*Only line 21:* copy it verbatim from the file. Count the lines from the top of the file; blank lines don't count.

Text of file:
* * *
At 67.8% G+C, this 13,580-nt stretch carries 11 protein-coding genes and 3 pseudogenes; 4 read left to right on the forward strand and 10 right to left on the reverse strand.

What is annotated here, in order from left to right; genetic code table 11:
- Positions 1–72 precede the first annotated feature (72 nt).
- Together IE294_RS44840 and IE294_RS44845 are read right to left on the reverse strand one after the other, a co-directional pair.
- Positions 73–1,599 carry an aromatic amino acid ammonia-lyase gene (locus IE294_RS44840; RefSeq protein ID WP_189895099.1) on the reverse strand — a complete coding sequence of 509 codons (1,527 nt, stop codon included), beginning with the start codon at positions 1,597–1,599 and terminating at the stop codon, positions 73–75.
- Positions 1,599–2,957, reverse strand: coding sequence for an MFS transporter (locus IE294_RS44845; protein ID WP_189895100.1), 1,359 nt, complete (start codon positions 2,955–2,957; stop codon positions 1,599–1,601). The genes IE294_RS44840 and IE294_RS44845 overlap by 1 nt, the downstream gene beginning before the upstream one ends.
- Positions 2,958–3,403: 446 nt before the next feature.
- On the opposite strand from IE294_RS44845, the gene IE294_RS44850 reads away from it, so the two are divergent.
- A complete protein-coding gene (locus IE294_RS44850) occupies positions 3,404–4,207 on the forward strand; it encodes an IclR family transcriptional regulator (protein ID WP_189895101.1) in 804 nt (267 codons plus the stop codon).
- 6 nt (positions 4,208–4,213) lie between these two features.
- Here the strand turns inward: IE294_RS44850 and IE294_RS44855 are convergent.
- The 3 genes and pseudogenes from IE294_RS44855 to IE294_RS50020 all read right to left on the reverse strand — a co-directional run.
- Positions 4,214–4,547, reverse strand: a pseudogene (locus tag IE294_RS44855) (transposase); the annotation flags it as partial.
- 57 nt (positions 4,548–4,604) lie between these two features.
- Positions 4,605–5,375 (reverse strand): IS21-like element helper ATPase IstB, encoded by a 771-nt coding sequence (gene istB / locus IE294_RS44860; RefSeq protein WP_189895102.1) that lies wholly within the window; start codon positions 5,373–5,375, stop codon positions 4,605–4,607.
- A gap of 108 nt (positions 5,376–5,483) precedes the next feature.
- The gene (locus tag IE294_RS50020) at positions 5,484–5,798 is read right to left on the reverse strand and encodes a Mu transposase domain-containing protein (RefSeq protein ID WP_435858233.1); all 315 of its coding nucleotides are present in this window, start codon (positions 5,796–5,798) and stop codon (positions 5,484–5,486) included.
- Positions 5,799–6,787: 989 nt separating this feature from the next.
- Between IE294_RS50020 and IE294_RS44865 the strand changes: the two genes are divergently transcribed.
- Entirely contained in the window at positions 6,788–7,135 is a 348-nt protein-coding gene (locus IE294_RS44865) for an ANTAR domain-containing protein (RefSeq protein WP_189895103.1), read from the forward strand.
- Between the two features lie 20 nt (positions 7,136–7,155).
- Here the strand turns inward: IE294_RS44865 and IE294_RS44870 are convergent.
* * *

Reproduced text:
- Between the two features lie 20 nt (positions 7,136–7,155).